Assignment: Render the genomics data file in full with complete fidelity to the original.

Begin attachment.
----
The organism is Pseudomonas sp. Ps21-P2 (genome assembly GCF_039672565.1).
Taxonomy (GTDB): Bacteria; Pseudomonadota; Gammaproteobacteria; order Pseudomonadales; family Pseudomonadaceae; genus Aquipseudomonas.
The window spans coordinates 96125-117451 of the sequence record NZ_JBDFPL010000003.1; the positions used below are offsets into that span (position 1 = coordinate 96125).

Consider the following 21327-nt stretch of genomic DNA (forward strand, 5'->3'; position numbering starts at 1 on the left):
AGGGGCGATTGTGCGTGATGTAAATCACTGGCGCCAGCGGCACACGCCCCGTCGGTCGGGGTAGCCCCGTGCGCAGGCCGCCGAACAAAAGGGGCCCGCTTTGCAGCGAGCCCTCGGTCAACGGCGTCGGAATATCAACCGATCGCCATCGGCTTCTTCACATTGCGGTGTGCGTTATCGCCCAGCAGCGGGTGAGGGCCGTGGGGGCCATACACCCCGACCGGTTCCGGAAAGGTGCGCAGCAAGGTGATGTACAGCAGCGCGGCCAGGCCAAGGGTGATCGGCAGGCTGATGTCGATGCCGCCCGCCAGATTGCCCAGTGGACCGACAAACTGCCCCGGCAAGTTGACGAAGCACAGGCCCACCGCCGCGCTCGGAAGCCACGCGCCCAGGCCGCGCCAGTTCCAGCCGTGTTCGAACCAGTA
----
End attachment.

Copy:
The organism is Pseudomonas sp. Ps21-P2 (genome assembly GCF_039672565.1).
Taxonomy (GTDB): Bacteria; Pseudomonadota; Gammaproteobacteria; order Pseudomonadales; family Pseudomonadaceae; genus Aquipseudomonas.
The window spans coordinates 96125-117451 of the sequence record NZ_JBDFPL010000003.1; the positions used below are offsets into that span (position 1 = coordinate 96125).

Consider the following 21327-nt stretch of genomic DNA (forward strand, 5'->3'; position numbering starts at 1 on the left):
AGGGGCGATTGTGCGTGATGTAAATCACTGGCGCCAGCGGCACACGCCCCGTCGGTCGGGGTAGCCCCGTGCGCAGGCCGCCGAACAAAAGGGGCCCGCTTTGCAGCGAGCCCTCGGTCAACGGCGTCGGAATATCAACCGATCGCCATCGGCTTCTTCACATTGCGGTGTGCGTTATCGCCCAGCAGCGGGTGAGGGCCGTGGGGGCCATACACCCCGACCGGTTCCGGAAAGGTGCGCAGCAAGGTGATGTACAGCAGCGCGGCCAGGCCAAGGGTGATCGGCAGGCTGATGTCGATGCCGCCCGCCAGATTGCCCAGTGGACCGACAAACTGCCCCGGCAAGTTGACGAAGCACAGGCCCACCGCCGCGCTCGGAAGCCACGCGCCCAGGCCGCGCCAGTTCCAGCCGTGTTCGAACCAGTA